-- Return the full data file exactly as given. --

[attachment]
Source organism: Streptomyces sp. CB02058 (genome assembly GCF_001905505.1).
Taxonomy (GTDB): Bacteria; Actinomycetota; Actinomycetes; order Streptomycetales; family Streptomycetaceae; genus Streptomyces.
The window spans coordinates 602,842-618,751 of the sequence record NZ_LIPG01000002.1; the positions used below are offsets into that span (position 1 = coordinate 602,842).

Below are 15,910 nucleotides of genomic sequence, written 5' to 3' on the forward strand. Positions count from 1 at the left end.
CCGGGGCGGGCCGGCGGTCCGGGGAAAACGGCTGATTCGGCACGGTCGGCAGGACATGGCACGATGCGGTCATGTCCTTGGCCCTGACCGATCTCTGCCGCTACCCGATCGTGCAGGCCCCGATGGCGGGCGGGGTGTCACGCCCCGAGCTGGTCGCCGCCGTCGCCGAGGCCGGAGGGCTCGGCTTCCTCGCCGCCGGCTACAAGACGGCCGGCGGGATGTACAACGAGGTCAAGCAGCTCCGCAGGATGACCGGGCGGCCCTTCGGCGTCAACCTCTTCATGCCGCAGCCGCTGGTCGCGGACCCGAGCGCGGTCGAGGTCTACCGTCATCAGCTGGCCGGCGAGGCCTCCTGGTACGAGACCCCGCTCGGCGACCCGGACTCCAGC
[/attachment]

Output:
Source organism: Streptomyces sp. CB02058 (genome assembly GCF_001905505.1).
Taxonomy (GTDB): Bacteria; Actinomycetota; Actinomycetes; order Streptomycetales; family Streptomycetaceae; genus Streptomyces.
The window spans coordinates 602,842-618,751 of the sequence record NZ_LIPG01000002.1; the positions used below are offsets into that span (position 1 = coordinate 602,842).

Below are 15,910 nucleotides of genomic sequence, written 5' to 3' on the forward strand. Positions count from 1 at the left end.
CCGGGGCGGGCCGGCGGTCCGGGGAAAACGGCTGATTCGGCACGGTCGGCAGGACATGGCACGATGCGGTCATGTCCTTGGCCCTGACCGATCTCTGCCGCTACCCGATCGTGCAGGCCCCGATGGCGGGCGGGGTGTCACGCCCCGAGCTGGTCGCCGCCGTCGCCGAGGCCGGAGGGCTCGGCTTCCTCGCCGCCGGCTACAAGACGGCCGGCGGGATGTACAACGAGGTCAAGCAGCTCCGCAGGATGACCGGGCGGCCCTTCGGCGTCAACCTCTTCATGCCGCAGCCGCTGGTCGCGGACCCGAGCGCGGTCGAGGTCTACCGTCATCAGCTGGCCGGCGAGGCCTCCTGGTACGAGACCCCGCTCGGCGACCCGGACTCCAGC